Bad Lebanese Taxis – #1

We all have had our share of bad experiences inside Lebanese taxis. It’s time we share them to vent, but most importantly to raise awareness, in the hope of enforcing stricter regulations.

A Lebanese cab.

A Lebanese cab.

I was leaving the LAU Beirut Campus at around 10.30PM, after a long night of studying, heading towards Dawra. As usual, I wait at a nearby intersection looking for a cab (or as we call it: ‘Service’). Two cars pass by and refuse to go to Dawra. A third cab (a nice Toyota) agrees. I get in.

D (Driver): So much traffic. Akh. There must be another protest. Such a sectarian country, right?

M (Me): Yep indeed..

D: I got a civil marriage with my wife; we belong to different religions. We got married in Canada then came back. Crappy country. My brother-in-law is very sectarian though.. He got involved with these rotten political parties. 

M: Yeah?

D: Yep. He even carries weapons. I once asked him: “if a civil war erupts, would you raise your gun against me? Since I am Christian and you’re not?”. He said “Yes”. I then slapped him with the back of my hand.

M: *laughs, this driver looks like a smart guy*

A few minutes go by of him talking about an affair his brother-in-law thought he had.

He lights-up a cigarette.

D: Marriage is not easy. You need to slap your wife after marriage. You need to educate her. A few beatings would do. If not, she will go crazy and get very demanding. You must set her limits. You should slap her hard.

I do not say anything. I get out of the car. I am enraged. I have never had an abusive person brag to me about his endeavors. I feel guilty of not arguing with him. Maybe, he could have seen his wrongdoings. Maybe, I could have helped his wife who fell victim of the domestic violence protected by our laws, religious teachings, and social norms. Maybe, he does not know that it is wrong. Maybe, he rapes his wife. Maybe, he does not know any better. Maybe, he had an abusive father. Maybes.

I refuse these thoughts. I will not go around pointlessly analyzing his personality, nor excusing it. I will not go around thinking of what could have been done or said. He is what he is, but now what? There should be something I can do. There must be something to do.

Personally, as far as I can consciously remember, I have never seen any husband hit his wife. My parents used to argue a lot when I was younger, and I did hear a lot of shouting and fighting, but there never was anything physical. However, I have heard stories. I have heard the story of my aunt being hit by her husband. I have read the weekly headlines of women suffering from abuse across the country: A brother kills his sister in an honor crime – A Lebanese pastor kills his second wife – A woman uselessly calls for the police to protect her from her husband.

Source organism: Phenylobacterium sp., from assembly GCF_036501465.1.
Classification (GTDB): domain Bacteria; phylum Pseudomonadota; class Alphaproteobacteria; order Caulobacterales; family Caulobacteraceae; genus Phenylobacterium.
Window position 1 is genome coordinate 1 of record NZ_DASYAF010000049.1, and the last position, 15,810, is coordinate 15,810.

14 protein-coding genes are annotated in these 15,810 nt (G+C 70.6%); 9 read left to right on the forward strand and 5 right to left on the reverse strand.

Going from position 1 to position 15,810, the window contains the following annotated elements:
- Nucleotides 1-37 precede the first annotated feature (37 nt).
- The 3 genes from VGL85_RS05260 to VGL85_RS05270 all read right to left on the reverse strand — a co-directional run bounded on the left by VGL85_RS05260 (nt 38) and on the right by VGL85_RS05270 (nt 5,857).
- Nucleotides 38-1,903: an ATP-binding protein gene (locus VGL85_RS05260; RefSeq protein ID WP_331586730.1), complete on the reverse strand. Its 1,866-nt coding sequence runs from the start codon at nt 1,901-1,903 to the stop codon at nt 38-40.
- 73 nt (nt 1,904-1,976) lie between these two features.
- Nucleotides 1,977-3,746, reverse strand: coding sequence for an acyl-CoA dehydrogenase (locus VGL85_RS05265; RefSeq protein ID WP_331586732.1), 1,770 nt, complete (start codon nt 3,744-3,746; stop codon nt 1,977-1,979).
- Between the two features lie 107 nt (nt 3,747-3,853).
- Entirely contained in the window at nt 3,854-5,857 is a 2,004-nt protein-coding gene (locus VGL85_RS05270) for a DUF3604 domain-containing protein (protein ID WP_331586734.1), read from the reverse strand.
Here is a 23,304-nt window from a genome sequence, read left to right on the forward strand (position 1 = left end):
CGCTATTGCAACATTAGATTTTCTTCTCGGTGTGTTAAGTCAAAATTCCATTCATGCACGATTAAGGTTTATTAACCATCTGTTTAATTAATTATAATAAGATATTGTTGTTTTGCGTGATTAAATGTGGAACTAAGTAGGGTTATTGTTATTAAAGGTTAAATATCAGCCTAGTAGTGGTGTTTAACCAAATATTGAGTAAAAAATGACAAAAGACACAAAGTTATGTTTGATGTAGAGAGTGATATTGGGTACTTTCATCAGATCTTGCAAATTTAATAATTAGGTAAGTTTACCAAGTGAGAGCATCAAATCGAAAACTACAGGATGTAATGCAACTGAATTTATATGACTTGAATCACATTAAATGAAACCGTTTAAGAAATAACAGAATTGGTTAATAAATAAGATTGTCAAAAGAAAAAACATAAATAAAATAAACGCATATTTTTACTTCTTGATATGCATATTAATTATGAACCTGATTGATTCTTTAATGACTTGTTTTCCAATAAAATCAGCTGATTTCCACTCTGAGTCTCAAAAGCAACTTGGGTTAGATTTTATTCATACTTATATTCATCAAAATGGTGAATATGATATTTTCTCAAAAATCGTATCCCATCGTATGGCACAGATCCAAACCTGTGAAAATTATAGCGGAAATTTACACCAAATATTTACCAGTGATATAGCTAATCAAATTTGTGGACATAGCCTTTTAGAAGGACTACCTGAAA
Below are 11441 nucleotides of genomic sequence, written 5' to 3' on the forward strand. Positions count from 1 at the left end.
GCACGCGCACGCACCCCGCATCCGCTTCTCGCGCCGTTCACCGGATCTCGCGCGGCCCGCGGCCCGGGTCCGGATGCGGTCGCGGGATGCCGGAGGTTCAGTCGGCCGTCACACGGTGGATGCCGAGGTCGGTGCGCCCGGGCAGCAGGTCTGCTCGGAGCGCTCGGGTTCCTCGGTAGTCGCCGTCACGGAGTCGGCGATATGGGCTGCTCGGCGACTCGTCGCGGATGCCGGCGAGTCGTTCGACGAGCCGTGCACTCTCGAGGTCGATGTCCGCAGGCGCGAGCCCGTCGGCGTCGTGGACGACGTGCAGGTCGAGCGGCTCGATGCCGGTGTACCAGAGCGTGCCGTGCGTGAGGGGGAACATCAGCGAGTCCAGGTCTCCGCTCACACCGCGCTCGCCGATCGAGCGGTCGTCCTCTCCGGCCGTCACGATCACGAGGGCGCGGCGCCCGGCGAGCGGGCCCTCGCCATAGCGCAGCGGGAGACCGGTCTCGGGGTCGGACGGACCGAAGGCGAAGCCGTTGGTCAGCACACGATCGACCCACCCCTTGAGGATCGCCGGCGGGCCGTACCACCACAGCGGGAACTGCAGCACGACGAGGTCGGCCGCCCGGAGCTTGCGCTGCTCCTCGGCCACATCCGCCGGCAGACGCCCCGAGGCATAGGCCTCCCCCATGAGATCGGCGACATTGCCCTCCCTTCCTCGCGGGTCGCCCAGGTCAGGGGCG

Wait for the cherry on top: Muslim Judges in Lebanon Call Rape a “Marital Right”

The sexualization in our society is disgusting. Having the right to wear a mini-skirt does not mean that Lebanese women are protected. Up until today, we have no laws against domestic violence or marital rape. We do not even have enough awareness.Until today, your mother, sister, daughter, aunt, friend, or neighbor can be victims of honor crime. Until today, there is a possibility your mother, sister, daughter, aunt, friend, or neighbor may not be granted ‘permission’ to move out of their parents house, unless if they’re in a wedding gown or a coffin. Until today, you can crush the bones of your  mother, sister, daughter, aunt, friend, or neighbor without fear of any kind of punishment. Until today, your mother, sister, daughter, aunt, friend, or neighbor can be forced to marry their rapist to ‘preserve the family’s dignity’.

I regret not taking a photo of the cab’s plate number and sharing it with this post. I promise myself to do that next time. With these thoughtsI walk the rest of the way towards my destination (luckily, it wasn’t too far).

But, there are lots of things we can do. The least we can do is speak-out. We need to simply point out what is not acceptable. We need to raise public pressure against this system and these societal beliefs, and we need to be loud and powerful.

YOU need to do something. Change does not create itself.

Until we become civilized as Lebanese fathers, mothers, sons, and daughters.


Have a Lebanese cab adventure worth sharing? Email it to:

Also, feel free to check-out the great Lebanese feminist group Nasawiya


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